Turkey to focus on long-range missile defense system development by ‘local means’
ANKARA - Anadolu Agency
DHA photoTurkey will focus on long-range missile defense system developed by indigenous means, hence why the country canceled the existing missile project tender with a recent decision by the Defense Industry Executive Committee, said the National Defense Ministry in a written statement.
The statement said the Undersecretary of the Defense Industry had presented highly detailed work about the long-range air and anti-missile defense system project to the Defense Industry Executive Committee, which was gathered under the leadership of Prime Minister Ahmet Davutoğlu.
After in-depth assessments, the committee decided to focus on the development of the long-range air and anti-missile defense systems by local means and to cancel the existing project tender with the aim of a more extensive approach in this area in its meeting on Nov. 13, according to the statement.
“In making this decision, the need for our defense policies to be based on long-term national projects, which give weight to the element of deterrence, were underlined. In this vein, any technological cooperation and national capacity development chances, which had long been discussed in our earlier meetings, will be assessed in detail in the future,” said the statement.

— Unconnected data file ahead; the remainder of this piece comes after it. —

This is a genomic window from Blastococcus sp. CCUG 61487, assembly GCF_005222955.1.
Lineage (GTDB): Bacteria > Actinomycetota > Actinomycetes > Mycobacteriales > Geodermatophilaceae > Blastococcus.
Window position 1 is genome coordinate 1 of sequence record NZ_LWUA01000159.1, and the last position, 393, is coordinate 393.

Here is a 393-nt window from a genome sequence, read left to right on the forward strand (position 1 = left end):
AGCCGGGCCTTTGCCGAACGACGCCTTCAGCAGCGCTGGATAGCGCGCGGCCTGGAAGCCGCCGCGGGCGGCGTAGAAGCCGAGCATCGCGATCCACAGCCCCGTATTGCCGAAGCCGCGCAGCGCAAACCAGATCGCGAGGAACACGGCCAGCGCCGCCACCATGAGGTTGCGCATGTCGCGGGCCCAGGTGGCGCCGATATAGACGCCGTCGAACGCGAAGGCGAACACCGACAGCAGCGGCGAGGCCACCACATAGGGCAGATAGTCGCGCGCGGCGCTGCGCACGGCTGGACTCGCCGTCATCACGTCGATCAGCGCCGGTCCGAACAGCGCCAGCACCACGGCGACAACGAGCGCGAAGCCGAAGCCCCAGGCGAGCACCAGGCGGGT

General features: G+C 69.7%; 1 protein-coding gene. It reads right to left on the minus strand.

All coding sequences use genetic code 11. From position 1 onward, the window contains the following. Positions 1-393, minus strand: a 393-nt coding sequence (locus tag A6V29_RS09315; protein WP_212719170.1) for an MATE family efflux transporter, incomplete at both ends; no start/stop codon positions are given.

Existing project canceled
Turkey entirely dropped a tentative agreement to purchase a $3.4 billion long-range missile defense system from a Chinese company, ending a two-year saga over the deal, which had worried NATO allies.
The decision was made in the run-up to the G-20 Summit in Antalya when Turkish President Recep Tayyip Erdoğan hosted world leaders, including Chinese President Xi Jinping and U.S. President Barack Obama, CNNTürk reported Nov. 15.
The decision has yet to be finalized by the top Turkish government body for procurement, the Defense Industry Executive Committee, but the move was expected to be announced this week with formal approval from the members of the committee chaired by Prime Minister Ahmet Davutoğlu.
The committee’s other members are the defense minister, the chief of General Staff and the head of the defense procurement office, the Undersecretary for Defense Industries.
The talks with China Precision Machinery Import and Export Corp (CPMIEC) on the missile deal hit a stalemate over technology transfer, CNNTürk said, citing anonymous sources.
Turkey chose CPMIEC as the preferred bidder for the $3.4 billion deal in September 2013 to build the missile defense system, but the move prompted Western concerns about security and the compatibility of the weaponry with NATO infrastructure. NATO countries, particularly the U.S., objected to the idea, pointing to the fact that the systems would not be integrated with the alliance’s defense structure.
In the initial bid, Eurosam came second while a U.S. partnership of Raytheon and Lockheed Martin came third.